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Do I? Don’t I? Whether to engage in protected conversations

You have been meaning to get to grips with that challenging staff member for some time, but it has never quite reached the top of the priority list. It continues to niggle, you know they aren’t delivering what you want, their attitude goes against the culture that you are trying to foster and encourage, you cant just put your finger on it. So whats stopping you? Not enough tangible evidence to present? Not enough time to address the issues? Fear of it going wrong? There could be lots of reasons for being reluctant to address the problem, but ultimately you know it’s never going to get any better. Then someone mentions “have an adult chat with them” … this is where they speak about “protected conversations” … you’ve heard of them right? So what are “protected conversations” could that be the key to solving all my employee problems … well, in true HR sitting on the fence style … it could be! Lets give you a few tips … Whilst a protected conversation is effectively an “adult” conversation that is “off the record”, which means it can not be effectively repeated or refered to in any legal proceedings, it will only protect against claims of Unfair Dismissal or Constructive Dismissal. It will not protect you from claims of Discrimination. If you have any risk of discrimination being levied against you, then you will need to have a “without prejudice conversation” which can only be legally engaged into if you are in a period of genuine dispute; which can be a standard grievance, disciplinary type issue. Before launching into a protected conversation, you should first check as to whether your employee is happy to proceed with any discussion. That they understand that “under section 111A of the Employment Rights Act” that a protected conversation is can not be refered to in law. Once they understand that they are happy to proceed on that basis, then you are ready to start the chat. Removing a negative influence to the business is not necessarily as costly as you might think, you could always consider positioning it in a way that protects there future employability, by giving them a way of avoiding a protracted and difficult formal performance management program. Employees often accept, pay in lieu of notice, a work related reference that indicates that they have resigned along with a small loss of office payment (sometimes it is not necessary) this element of the “exit package” could be tax free. If an exit is agreed always take the time to tie it up with a binding Settlement Agreement which is used to document that you have mutually agreed to withdraw from the contract of employment that exists between you. These documents are only binding, if the employee seeks legal advice on the document, which is signed by both the employee and a lawyer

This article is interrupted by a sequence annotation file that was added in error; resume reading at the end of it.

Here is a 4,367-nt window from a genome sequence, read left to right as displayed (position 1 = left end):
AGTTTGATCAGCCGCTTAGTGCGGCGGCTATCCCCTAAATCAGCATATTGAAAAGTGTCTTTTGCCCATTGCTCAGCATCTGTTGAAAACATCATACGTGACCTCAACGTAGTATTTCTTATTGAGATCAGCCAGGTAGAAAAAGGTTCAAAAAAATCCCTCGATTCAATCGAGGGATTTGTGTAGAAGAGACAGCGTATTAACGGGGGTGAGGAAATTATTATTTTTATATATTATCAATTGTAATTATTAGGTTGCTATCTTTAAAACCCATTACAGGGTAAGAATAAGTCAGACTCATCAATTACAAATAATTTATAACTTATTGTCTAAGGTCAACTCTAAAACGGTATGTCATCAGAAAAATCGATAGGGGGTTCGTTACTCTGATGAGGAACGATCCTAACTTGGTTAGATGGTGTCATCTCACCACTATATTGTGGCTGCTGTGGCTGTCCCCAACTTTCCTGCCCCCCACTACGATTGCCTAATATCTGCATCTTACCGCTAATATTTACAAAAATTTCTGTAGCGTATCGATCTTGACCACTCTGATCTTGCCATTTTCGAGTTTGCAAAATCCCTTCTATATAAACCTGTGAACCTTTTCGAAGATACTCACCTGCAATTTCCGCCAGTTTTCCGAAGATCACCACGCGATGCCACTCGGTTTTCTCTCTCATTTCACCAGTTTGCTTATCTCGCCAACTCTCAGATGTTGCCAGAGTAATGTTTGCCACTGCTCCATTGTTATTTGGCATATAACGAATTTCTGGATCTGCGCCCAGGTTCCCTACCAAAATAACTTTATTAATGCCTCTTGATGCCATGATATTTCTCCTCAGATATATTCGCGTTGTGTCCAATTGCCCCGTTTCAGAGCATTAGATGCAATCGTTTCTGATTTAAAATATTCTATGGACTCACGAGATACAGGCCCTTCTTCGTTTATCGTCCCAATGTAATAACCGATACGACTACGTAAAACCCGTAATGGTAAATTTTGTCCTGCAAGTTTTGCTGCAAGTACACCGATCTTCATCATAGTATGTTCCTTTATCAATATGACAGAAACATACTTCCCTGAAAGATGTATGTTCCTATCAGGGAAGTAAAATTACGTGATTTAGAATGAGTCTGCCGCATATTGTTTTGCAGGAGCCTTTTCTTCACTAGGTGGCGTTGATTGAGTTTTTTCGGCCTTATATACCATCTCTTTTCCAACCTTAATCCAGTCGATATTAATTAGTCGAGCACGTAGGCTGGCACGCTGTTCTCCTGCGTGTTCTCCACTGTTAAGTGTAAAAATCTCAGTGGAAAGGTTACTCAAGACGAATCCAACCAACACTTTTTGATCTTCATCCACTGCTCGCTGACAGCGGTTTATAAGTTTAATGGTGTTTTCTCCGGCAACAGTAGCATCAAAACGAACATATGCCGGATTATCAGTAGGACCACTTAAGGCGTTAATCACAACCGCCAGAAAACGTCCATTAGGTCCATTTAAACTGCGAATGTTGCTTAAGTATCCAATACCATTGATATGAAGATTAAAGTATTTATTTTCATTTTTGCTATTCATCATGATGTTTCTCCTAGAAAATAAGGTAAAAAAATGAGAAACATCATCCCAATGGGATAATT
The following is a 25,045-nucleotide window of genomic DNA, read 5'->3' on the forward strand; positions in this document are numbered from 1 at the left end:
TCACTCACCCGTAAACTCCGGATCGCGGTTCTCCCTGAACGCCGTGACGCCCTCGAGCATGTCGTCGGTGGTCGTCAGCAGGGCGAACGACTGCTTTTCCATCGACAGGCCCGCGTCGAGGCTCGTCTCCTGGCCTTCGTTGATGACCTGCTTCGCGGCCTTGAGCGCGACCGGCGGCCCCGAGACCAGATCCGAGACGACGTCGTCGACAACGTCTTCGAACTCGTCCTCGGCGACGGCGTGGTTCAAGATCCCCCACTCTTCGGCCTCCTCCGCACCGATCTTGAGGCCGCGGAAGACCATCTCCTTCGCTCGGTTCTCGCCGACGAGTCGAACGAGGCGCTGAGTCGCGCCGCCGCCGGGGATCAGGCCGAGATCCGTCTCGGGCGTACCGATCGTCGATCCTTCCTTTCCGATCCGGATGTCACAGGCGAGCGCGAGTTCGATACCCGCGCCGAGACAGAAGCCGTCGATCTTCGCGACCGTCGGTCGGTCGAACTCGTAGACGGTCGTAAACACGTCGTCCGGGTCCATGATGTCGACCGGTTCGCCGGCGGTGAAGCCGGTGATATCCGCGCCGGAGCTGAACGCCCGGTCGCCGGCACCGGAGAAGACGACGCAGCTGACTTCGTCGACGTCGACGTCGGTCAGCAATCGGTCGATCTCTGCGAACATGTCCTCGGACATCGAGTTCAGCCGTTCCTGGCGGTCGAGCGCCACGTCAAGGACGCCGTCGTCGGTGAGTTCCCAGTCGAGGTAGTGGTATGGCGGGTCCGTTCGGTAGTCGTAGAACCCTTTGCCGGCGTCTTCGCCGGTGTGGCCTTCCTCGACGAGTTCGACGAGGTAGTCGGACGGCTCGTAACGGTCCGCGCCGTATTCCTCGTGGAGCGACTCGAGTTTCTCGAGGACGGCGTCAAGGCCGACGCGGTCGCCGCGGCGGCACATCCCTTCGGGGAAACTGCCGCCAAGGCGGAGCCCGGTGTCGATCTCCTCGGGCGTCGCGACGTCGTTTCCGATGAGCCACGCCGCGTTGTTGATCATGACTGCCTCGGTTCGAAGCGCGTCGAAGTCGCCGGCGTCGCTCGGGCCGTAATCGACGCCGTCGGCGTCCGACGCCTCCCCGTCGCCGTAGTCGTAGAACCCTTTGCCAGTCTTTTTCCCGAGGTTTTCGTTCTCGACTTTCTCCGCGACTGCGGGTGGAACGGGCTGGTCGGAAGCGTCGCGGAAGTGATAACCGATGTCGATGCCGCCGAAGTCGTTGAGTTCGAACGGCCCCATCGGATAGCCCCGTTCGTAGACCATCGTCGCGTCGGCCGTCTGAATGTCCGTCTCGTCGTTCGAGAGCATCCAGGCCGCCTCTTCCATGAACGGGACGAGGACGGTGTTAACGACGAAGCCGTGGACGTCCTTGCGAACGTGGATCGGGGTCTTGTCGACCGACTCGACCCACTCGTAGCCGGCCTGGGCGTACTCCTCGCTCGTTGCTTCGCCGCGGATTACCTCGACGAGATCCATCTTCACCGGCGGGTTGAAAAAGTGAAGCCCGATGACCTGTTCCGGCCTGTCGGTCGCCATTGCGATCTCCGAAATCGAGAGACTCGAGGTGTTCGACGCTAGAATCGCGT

Whilst protected conversations are often commercially sensible and save the business from a drain in cost and resource and allow the management team to focus on the profitable future of the division, it is best to seek specific advice through your HR partner.

For further advice and support, please do not hesitate to contact NucleusHR at


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